Part of the reason why Wilhelm and Rudolf were such BFFs in the early 1880s, aside from both being self indulgent, power mongering heirs to imperial thrones forced to acquiesce to arranged marriage to princesses they could easily live without, and forced to wait for the expiration of fathers they could also easily live without, was that they were both raging p***y hounds perennially short on cash, but whose status ensured they’d be extended long, generous lines of credit at the finest brothels and watering holes in their respective capitals. “Countess von Eppinghoven,” however, states Wilhelm at one point drew away from Rudolph once it became clear the Ausro-Hungarian heir had grown so bored with the usual pleasures of the fair sex that he’d developed a taste for pedophelia, preferring mistresses as young as 13. Prior to that, however, he was happy to share more age appropriate courtesans with Wilhelm, and once such professional lady of leisure was a fräulein named Caroline Seiffort.
According to a story told to the memoir’s narrator by Madame von Kotze, who would one day become Kaiser Wilhelm ll’s maitresse en titre along with her chief rival at court, Countess Friederich Hohenau, Miss Seiffert wasn’t highly regarded for her intelligence by either of her imperial patrons, and at one point Wilhelm told her he thought she wasn’t even bright enough to produce a child. From that point onwards, according to Kotze, Caroline resolved to conceive a “spite baby” that would not only make a fool out of the prince, but whose existence would no doubt provide steady income for its mother for the foreseeable future. She soon put her plan into action, duly f****d a baby out of Wilhelm, withdrew from the Vienna social scene once her condition became delicate, and then, in either August or September of 1882, several weeks after the birth of Willy and Donna’s second son, Eitel Friederich, Mademoiselle Seiffort safely delivered Prince Wilhelm a healthy baby daughter.
She next sent a brief telegram to her imperial baby daddy at the Marble Palace in Berlin announcing the happy news. While the Imperial Court was well aware of Willy’s previous infatuation with Fräulein Seiffort, which amused Crown Prince Friederich but horrified Crown Princess Victoria, Wilhelm nonetheless dismissed and ignored the telegram on the pretext that the baby momma, who’d bent over backwards for countless other men to show them a good time, could never prove the infant was his. He informed Prince Reuss, the German ambassador to Austria-Hungary at the time, to similarly dismiss Caroline should she show up to the embassy demanding support for her bastard.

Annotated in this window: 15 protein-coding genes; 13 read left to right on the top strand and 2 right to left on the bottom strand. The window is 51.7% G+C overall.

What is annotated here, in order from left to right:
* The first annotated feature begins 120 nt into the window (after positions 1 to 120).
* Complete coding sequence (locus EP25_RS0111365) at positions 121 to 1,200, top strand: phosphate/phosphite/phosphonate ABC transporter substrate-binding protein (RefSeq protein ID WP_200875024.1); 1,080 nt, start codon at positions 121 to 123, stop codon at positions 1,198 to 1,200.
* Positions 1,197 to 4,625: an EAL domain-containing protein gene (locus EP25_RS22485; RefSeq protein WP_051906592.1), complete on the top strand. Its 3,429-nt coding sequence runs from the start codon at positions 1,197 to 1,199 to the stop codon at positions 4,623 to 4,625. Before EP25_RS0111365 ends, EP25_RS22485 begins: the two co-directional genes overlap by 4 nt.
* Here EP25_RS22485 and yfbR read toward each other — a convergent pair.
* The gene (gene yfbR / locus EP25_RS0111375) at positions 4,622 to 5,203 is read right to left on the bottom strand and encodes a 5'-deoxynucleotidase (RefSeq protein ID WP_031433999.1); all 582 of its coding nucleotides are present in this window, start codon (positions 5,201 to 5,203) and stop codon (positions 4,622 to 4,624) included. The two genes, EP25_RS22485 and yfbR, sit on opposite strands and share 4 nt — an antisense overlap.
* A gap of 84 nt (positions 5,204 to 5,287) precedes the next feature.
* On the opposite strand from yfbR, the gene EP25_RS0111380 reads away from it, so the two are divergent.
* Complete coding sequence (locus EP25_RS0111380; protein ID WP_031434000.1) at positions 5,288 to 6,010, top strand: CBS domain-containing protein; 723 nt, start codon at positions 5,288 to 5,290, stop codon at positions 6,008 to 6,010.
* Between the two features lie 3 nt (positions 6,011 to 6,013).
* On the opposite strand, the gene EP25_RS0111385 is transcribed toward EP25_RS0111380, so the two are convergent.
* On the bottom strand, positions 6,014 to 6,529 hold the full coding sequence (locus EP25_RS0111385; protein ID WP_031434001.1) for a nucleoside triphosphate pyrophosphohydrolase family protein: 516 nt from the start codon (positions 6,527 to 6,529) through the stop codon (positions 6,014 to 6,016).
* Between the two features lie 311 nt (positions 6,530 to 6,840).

Prince Reuss obeyed the command, and when Miss Seiffort indeed arrived at his residence in Vienna carrying her little bundle of joy swathed in a blanket, he dismissed the infant as a “harlequin” composed of too many parts to possibly conclude its chief engineer was Prince Wilhelm. Unperturbed, Caroline then calmly removed the blanket covering her child’s body to reveal the unmistakable mark of Prince Wilhelm’s paternity: like her imperial father, the poor little darling possessed a misshapen gimp arm, several inches shorter than its counterpart! With that undeniable proof, the ambassador shut the f**k up; cabled back to his imperial master to make arrangements for discreet, monthly child support payments; and the whole matter was swept under the rug until the unfortunate little girl died; and the Kaiserin received a surreptitious letter, likely written by her own brother, reminding her of the whole episode.
Of course, the author can’t vouch for the veracity of this story, having only read it in one memoir, but this same memoir’s other revelations have proven themselves more than factual in the century since its publication, and the author wouldn’t be surprised if this sordid little tale actually happened. If true, it proves emphatically the Kaiser’s malformed arm was the fault of his heredity, and not the misusage by the midwife of a pair of forceps as he himself claimed. Tis a pity this birth defect only made him a bigger asshole than he was already predisposed toward being. At least it ensured his illegitimate daughter spent her brief life in comfort. Of course, had Willy not been such an obnoxious dick to the girl’s mother, she wouldn’t have been conceived as an act of revenge in the first place. Royal history’s full of odd little ironies!